Change in incidence and depth of low income, selected countries, 2007-2008

Chart 10 Change in incidence and depth of low income, selected countries, 2007-2008

Sources:  Eurostat. “Data explorer” Table Database
Bureau of Labour Statistics. Current Population Survey Database
Statistics Canada, Survey of Labour and Income Dynamics

Among all individuals living in G8 countries (excluding Japan and Russia) the incidence of low income was unchanged in 2008 from 2007 in France, Italy, and the United Kingdom13 (Chart 10 ). Canada’s incidence rose 0.8 percentage points and the United States’, 0.5 percentage points; Germany’s declined by 1 percentage point.

The depth of low income changed in only half the selected countries from 2007 to 2008. The depth decreased in two countries—by 1 percentage point in the United Kingdom and 2 percentage points in the United States. In France, the depth rose by 1 percentage point.

The OECD produced a report on the low income situation across the world (OECD,2008).

Crossing the low-income line

Family income can change from one year to the next, for many reasons. Family members may change their labour market involvement: they may get or end a job, or change the number of hours they work. They may get a promotion or lose their job. Additionally, changes to the composition of the family, such as birth, death or separation, may change the resources available or the number of persons sharing the resources. A family may move to a larger city, which may affect the threshold that their income is compared with. For these and other reasons, families may move into or out of low income.

Chart 11
Transitions of persons into and out of low income between 2006 and 2007, based on LICO-AT

Chart 11 Transitions of persons into and out of low income between 2006 and 2007, based on LICO-AT

Chart 12
Transitions of persons into and out of low income between 2007 and 2008, based on LICO-AT

Chart 12 Transitions of persons into and out of low income between 2007 and 2008, based on LICO-AT

The longitudinal nature of SLID enables analysis of changing family income. Analysis using the LICO-AT showed that from 2007 to 2008, the turnover in the low-income population was balanced—almost the same proportion moved into low income as moved out, about 3% (Chart 12). This is in line with the stability in the incidence of low income between those two years. In comparison, from 2006 to 2007, 3.5% moved out of low income, and 2.3% moved into low income (Chart 11). Analysis using the MBM reached the same conclusion; analysis using the LIM showed similar proportions moving in and out of low income in both periods.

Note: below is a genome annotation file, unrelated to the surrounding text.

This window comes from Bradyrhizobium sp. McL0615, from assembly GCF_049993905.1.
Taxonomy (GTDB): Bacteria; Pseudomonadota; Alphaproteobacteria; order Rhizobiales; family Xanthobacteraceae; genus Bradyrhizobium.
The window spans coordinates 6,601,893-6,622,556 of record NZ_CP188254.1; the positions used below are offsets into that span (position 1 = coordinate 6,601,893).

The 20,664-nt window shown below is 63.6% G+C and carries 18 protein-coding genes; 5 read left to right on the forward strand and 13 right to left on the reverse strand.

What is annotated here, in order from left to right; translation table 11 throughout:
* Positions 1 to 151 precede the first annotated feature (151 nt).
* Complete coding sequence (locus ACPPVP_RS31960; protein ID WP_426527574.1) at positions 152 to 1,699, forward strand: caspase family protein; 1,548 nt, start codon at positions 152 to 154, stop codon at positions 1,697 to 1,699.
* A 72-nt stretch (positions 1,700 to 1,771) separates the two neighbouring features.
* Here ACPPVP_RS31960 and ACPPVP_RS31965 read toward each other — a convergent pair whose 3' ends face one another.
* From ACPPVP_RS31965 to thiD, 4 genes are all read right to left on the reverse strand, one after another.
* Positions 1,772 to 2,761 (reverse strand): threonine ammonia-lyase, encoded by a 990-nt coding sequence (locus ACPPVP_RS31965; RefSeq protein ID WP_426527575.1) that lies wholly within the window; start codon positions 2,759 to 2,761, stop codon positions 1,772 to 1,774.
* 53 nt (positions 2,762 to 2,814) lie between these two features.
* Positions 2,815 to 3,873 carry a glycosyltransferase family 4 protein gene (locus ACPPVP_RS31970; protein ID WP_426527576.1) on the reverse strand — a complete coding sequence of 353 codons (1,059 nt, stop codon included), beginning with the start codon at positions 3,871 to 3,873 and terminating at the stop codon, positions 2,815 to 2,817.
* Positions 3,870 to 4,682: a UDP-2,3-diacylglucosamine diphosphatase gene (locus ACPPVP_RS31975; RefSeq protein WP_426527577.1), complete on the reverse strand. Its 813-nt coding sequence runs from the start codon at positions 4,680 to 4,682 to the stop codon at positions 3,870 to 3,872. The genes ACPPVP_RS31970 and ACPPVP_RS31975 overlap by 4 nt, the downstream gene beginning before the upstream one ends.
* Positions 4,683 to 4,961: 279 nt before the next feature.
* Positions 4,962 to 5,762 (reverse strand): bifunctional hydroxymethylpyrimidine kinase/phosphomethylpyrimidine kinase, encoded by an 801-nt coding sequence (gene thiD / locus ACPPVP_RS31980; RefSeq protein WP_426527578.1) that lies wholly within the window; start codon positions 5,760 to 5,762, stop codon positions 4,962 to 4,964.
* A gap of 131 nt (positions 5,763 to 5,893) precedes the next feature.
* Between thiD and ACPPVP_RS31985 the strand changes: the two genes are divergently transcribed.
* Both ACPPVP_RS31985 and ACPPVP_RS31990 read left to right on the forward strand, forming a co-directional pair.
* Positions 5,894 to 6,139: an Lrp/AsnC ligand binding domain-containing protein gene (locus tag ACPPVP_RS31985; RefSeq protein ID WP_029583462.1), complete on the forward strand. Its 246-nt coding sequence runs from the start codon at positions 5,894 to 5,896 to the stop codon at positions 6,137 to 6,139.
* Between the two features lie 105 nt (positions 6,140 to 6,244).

Duchesne, Doreen. 2004. “More Seniors at Work.Perspectives on Labour and Income. Vol. 5 no. 2. Spring. Statistics Canada Catalogue no. 75-001-XIE /pub/75-001-x/10204/6789-eng.pdf

Hatfield, Michael, Wendy Pyper and Burton Gustajtis. 2010 “First Comprehensive Review of the Market Basket Measure of Low Income”. Applied Research Branch paper. Human Resources and Skills Development Canada. Summer. Forthcoming: or by email:

Organisation for Economic Co-operaton and Development (2008). Growing Unequal? Income Distribution and Poverty in OECD Countries.,3343,en_2649_33933_41460917_1_1_1_1,00.html

Statistics Canada. 2010. “Low Income Lines, 2008–2009”. Income Research Paper Series. 75F0002MIE

Turcotte, Martin and Grant Schellenberg. 2007. A Portrait of Seniors in Canada 2006. Statistics Canada Catalogue no. 89-519-XIE. Ottawa. 301pp. /pub/89-519-x/89-519-x2006001-eng.pdf (p. 67).

Walsh, Mark. 1999. “Working Past Age 65.” Perspectives on Labour and Income. Vol. 11 no. 2 Summer. Statistics Canada Catalogue no. 75-001-XIE /studies-etudes/75-001/archive/e-pdf/4601-eng.pdf

Zhang, Xuelin. 2010. “Low Income Measurement in Canada: What Do Different Lines and Indexes Tell Us?” Statistics Canada. Income Research Paper Series 75F0002MIE

Eurostat.“Data explorer” Table Database. Tables ilc_li02 and ilc_li11. (accessed May, 2010)

Bureau of Labour Statistics. Current Population Survey Database. (microdata runs completed May 2010).

1 Only CMAs and CAs with a population of at least 175,000 persons and a survey sample of at least 300 economic families are included in this analysis.